Earlier this year, we wrote about our recent obsession with homemade yogurt. Not only is it a fun project, there are several practical benefits to incorporating this DIY as part of your routine, namely: reduced waste, and (this one was news to me) reduced cost. That’s right – it turns out that making your own yogurt is significantly cheaper than buying it from the store!
Despite all this, making yogurt on a regular basis isn’t for everyone. Though the process itself is relatively straightforward, it does demand some commitment to the required timing (scalding the milk, keeping the mixture warm for X hours,…). Enter: kefir! Kefir is the solution for anyone wanting to enter the realm of homemade probiotics with minimal effort. No – it’s not the same as yogurt, but it does boast the same environmental, economic, and health benefits (along with the satisfaction of DIY). All you need to get started are some kefir grains and some milk – and just like that you have a never-ending supply (growing, in fact) of kefir! Here’s how it works:
- 1 tsp kefir grains
- 1-1/2 cups milk (we like whole milk, but any percent is fine)
- fruit, to taste (optional)
- maple syrup, to taste (optional)
- clear container with lid
- medium mesh strainer
- immersion blender (optional)
- Add kefir grains to milk.
- Cover container and let sit at room temperature for about 24-ish* hours.
- Your milk is now kefir! Pass the kefir through a strainer to separate the grains.
- Refrigerate the kefir until ready to use.
- If desired, add frozen/fresh fruit and/or maple syrup and combine with an immersion blender.
- Repeat Steps 1-5.
* Note that the ambient temperature will impact the time required to transform your milk into kefir. Depending on what room temperature is at your home, this means it may take more or less time. In fact, some resources suggested using the oven with the light on to ferment the kefir, however with our oven we found the temperature was way too warm, so we prefer to leave ours on the counter (this also saves on electricity and frees up our oven). You may also find that you prefer the kefir to be more or less sour, and will want to adjust your timing based on this as well. Eventually, you will become familiar with the visual cues that indicate when the kefir is “just right” for your liking, and these will be a much more reliable indicator than the clock.
FAQs, Tips, Troubleshooting:
- How can I tell when my kefir is ready? Kefir is visibly thicker than milk. You will see the contents of the container thicken, and should also observe a separation of whey from the kefir. Exactly how fermented/tart you want the kefir is up to you, within reason. If you don’t leave it long enough, it will still be milk, and if you leave it too long it likely won’t taste any good and your grains might die (at a certain point I expect it may become unsafe to consume, too!).
- Where do I get kefir grains? Kefir grains are available to purchase through various sources online. You might also have some luck at your local health food store. We bought ours online from Kefir Garden. Ideally, you can find a friend with some extra grains to share with you for free!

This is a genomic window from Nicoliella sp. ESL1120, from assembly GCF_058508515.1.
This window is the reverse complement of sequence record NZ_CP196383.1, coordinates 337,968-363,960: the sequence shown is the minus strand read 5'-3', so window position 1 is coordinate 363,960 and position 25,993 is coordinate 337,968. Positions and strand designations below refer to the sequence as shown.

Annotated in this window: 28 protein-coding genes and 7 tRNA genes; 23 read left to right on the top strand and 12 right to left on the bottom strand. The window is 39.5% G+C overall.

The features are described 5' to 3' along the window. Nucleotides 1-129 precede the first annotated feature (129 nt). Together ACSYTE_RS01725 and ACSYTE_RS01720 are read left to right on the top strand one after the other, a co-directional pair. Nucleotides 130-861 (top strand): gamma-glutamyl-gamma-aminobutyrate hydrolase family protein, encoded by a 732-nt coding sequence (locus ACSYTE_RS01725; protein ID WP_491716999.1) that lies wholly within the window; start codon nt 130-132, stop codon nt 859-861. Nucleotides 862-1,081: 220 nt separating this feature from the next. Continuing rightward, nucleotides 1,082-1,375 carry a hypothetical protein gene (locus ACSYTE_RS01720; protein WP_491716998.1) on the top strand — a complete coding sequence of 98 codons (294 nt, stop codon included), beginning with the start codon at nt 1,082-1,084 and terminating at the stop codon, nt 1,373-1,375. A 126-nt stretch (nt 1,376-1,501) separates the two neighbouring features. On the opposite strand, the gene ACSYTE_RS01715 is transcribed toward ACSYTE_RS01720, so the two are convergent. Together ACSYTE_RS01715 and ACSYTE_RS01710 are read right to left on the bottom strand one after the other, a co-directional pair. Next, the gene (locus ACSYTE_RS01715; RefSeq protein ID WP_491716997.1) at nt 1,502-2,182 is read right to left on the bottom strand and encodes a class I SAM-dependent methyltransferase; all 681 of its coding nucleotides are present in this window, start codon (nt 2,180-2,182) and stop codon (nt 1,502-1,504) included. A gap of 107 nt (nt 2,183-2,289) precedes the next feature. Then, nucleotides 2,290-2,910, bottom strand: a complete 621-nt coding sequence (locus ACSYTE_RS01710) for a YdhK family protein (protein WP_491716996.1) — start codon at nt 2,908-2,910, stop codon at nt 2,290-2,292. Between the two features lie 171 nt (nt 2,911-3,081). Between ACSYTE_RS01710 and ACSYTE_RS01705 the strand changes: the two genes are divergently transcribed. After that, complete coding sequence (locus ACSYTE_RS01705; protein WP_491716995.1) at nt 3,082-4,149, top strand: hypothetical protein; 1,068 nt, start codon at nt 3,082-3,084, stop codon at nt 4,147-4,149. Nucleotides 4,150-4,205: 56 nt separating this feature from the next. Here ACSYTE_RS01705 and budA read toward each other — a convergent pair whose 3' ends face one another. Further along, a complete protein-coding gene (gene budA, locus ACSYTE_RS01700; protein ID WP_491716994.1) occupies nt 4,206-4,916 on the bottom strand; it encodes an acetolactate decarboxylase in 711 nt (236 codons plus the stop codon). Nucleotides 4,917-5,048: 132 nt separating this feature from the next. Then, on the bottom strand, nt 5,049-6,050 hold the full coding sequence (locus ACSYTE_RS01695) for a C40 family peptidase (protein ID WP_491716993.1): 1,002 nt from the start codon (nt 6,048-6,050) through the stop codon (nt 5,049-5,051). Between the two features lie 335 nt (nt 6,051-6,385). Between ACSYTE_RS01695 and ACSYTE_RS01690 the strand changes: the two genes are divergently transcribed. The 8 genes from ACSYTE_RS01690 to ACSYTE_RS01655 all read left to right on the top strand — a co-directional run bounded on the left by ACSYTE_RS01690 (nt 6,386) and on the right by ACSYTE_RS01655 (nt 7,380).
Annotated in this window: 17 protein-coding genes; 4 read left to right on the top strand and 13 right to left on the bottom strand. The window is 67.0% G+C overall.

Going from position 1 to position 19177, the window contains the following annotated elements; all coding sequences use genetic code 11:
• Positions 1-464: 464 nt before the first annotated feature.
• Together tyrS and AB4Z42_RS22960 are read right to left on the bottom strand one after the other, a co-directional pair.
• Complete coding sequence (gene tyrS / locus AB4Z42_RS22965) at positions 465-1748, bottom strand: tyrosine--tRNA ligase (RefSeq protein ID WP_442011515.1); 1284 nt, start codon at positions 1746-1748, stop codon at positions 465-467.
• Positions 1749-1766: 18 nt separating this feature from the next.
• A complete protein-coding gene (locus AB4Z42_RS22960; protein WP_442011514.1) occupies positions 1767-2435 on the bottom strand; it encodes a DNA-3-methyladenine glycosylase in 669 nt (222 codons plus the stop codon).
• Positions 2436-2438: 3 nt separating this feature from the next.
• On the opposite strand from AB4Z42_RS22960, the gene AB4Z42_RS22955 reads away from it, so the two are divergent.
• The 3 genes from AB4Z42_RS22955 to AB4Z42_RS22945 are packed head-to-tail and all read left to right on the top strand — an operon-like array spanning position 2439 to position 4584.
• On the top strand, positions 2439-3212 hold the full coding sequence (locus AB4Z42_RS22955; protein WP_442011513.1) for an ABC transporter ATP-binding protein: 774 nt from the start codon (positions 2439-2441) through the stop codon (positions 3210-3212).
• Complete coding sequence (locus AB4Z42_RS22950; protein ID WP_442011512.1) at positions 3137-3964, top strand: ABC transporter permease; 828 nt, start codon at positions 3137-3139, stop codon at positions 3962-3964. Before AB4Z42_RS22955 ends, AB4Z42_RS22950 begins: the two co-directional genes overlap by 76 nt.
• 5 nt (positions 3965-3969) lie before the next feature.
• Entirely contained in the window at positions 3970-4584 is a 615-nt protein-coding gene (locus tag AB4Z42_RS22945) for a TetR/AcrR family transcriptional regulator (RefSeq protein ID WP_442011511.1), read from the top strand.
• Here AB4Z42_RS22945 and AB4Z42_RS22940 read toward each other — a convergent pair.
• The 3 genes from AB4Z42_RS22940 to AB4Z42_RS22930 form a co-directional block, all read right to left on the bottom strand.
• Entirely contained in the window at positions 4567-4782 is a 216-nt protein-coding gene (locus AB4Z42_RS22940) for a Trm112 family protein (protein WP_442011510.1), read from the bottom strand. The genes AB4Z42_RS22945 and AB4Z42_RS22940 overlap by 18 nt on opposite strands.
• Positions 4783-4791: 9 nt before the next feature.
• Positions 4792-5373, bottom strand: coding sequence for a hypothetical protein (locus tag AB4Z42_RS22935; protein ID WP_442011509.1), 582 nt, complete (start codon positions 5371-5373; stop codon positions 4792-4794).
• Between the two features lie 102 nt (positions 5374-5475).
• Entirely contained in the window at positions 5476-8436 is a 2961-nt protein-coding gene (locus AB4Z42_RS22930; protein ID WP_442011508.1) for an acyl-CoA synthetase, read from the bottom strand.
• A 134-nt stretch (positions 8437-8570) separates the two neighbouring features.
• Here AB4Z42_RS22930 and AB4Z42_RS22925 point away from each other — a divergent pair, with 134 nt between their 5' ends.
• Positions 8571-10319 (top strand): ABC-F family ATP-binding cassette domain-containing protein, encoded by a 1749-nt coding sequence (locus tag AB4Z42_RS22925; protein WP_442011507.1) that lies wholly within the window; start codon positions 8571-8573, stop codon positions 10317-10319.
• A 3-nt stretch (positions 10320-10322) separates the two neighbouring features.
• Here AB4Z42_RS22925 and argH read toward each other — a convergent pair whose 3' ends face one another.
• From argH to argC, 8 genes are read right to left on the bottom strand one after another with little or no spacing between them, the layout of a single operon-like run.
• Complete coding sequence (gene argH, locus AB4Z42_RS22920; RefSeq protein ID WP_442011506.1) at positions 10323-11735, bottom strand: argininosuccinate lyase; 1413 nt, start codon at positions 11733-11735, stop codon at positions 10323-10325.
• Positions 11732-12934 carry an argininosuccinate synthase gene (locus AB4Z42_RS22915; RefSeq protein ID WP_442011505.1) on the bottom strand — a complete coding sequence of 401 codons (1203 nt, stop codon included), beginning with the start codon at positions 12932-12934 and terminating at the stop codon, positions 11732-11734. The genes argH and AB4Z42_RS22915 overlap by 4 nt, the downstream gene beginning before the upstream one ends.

- Speaking of extra grains, what do I do with any extra grains? Give them to a friend (see above) and explain how great and easy it is to make your own kefir! You can also save them in the freezer and use them for experimentation (e.g. with non-dairy milks, see below). Beyond that, you can just eat them (blend in a smoothie, drink with your kefir, etc).
- What if I don’t want to make a new batch every day? You can slow down the activity of the grains by storing them in the fridge (short term), or in the freezer (longer term). This will allow you to put your kefir production on hold for a short time, and also to build up a larger supply of grains (e.g. to share with family and friends). To use out of the fridge is the same as outlined in the steps above. To use from frozen, let the grains thaw in milk and they will be ready to use – just note that the process may take a little longer (or you may want to use a little less milk) for the first few cycles, until the grains fully “wake up” from their freezer nap.
- Scaling the recipe: you can easily scale the recipe to make larger/smaller batches as required. As with time and temperature, the ratio doesn’t need to be exact. There will likely be some fluctuation in the timing due to the other variables anyway, so just be mindful that with any variation the results and time required will change.
- What about other (non-dairy) milks? We haven’t tried it yet, but I’ve read that it is possible to use the grains to make kefir out of non-dairy milks (e.g. soy milk, oat milk,…). It’s recommended that you do this with extra grains that you have, because from what we gather the grains may not reliably survive the process. I’ve also seen kefir water but I think this requires a different strain of grains altogether, so it would not work with your (milk) kefir grains.
- Rinsing the grains: We’ve seen mixed things on this. Some people suggest rinsing the grains with water in between batches, others claim that the water may damage the grains (due to chlorine and other additives) and suggest using milk to rinse them. Honestly, we just strain well in between batches and have never found a need to rinse the grains.